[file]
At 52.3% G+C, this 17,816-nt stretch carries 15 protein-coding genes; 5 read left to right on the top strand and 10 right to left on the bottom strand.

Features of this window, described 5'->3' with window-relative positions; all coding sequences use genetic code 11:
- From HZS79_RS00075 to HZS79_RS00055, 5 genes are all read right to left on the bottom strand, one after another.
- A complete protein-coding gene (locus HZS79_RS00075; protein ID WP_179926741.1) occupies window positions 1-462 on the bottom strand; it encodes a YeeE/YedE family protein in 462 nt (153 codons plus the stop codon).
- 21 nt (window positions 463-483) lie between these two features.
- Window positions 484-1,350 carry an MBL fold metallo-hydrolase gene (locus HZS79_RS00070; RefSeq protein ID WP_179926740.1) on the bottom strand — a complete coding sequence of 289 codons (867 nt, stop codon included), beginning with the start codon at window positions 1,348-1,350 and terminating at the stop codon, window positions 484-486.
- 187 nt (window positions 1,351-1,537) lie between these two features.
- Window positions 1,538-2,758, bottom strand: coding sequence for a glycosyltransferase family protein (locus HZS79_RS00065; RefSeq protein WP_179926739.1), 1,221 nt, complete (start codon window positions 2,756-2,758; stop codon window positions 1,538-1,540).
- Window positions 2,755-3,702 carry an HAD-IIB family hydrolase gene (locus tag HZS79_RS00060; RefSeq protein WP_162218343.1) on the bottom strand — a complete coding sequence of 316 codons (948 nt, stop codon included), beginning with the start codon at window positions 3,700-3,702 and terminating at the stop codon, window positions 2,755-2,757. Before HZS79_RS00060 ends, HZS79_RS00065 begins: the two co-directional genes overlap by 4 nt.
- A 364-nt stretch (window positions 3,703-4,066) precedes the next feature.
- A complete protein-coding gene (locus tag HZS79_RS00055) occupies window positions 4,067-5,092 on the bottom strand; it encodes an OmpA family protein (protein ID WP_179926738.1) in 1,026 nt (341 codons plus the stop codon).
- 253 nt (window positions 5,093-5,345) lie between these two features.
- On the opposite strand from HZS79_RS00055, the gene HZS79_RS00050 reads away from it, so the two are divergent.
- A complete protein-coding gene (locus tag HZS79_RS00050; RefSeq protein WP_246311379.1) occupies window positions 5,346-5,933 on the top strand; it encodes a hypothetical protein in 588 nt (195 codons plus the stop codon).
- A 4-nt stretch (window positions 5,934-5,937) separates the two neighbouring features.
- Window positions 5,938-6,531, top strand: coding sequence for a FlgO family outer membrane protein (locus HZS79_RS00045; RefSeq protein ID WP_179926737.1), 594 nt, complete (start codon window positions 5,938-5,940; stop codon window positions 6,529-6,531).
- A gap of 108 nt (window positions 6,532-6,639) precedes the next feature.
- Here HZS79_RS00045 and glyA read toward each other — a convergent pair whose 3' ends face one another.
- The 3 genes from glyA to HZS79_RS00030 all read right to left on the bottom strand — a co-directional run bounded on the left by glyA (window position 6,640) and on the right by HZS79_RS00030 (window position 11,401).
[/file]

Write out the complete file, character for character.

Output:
At 52.3% G+C, this 17,816-nt stretch carries 15 protein-coding genes; 5 read left to right on the top strand and 10 right to left on the bottom strand.

Features of this window, described 5'->3' with window-relative positions; all coding sequences use genetic code 11:
- From HZS79_RS00075 to HZS79_RS00055, 5 genes are all read right to left on the bottom strand, one after another.
- A complete protein-coding gene (locus HZS79_RS00075; protein ID WP_179926741.1) occupies window positions 1-462 on the bottom strand; it encodes a YeeE/YedE family protein in 462 nt (153 codons plus the stop codon).
- 21 nt (window positions 463-483) lie between these two features.
- Window positions 484-1,350 carry an MBL fold metallo-hydrolase gene (locus HZS79_RS00070; RefSeq protein ID WP_179926740.1) on the bottom strand — a complete coding sequence of 289 codons (867 nt, stop codon included), beginning with the start codon at window positions 1,348-1,350 and terminating at the stop codon, window positions 484-486.
- 187 nt (window positions 1,351-1,537) lie between these two features.
- Window positions 1,538-2,758, bottom strand: coding sequence for a glycosyltransferase family protein (locus HZS79_RS00065; RefSeq protein WP_179926739.1), 1,221 nt, complete (start codon window positions 2,756-2,758; stop codon window positions 1,538-1,540).
- Window positions 2,755-3,702 carry an HAD-IIB family hydrolase gene (locus tag HZS79_RS00060; RefSeq protein WP_162218343.1) on the bottom strand — a complete coding sequence of 316 codons (948 nt, stop codon included), beginning with the start codon at window positions 3,700-3,702 and terminating at the stop codon, window positions 2,755-2,757. Before HZS79_RS00060 ends, HZS79_RS00065 begins: the two co-directional genes overlap by 4 nt.
- A 364-nt stretch (window positions 3,703-4,066) precedes the next feature.
- A complete protein-coding gene (locus tag HZS79_RS00055) occupies window positions 4,067-5,092 on the bottom strand; it encodes an OmpA family protein (protein ID WP_179926738.1) in 1,026 nt (341 codons plus the stop codon).
- 253 nt (window positions 5,093-5,345) lie between these two features.
- On the opposite strand from HZS79_RS00055, the gene HZS79_RS00050 reads away from it, so the two are divergent.
- A complete protein-coding gene (locus tag HZS79_RS00050; RefSeq protein WP_246311379.1) occupies window positions 5,346-5,933 on the top strand; it encodes a hypothetical protein in 588 nt (195 codons plus the stop codon).
- A 4-nt stretch (window positions 5,934-5,937) separates the two neighbouring features.
- Window positions 5,938-6,531, top strand: coding sequence for a FlgO family outer membrane protein (locus HZS79_RS00045; RefSeq protein ID WP_179926737.1), 594 nt, complete (start codon window positions 5,938-5,940; stop codon window positions 6,529-6,531).
- A gap of 108 nt (window positions 6,532-6,639) precedes the next feature.
- Here HZS79_RS00045 and glyA read toward each other — a convergent pair whose 3' ends face one another.
- The 3 genes from glyA to HZS79_RS00030 all read right to left on the bottom strand — a co-directional run bounded on the left by glyA (window position 6,640) and on the right by HZS79_RS00030 (window position 11,401).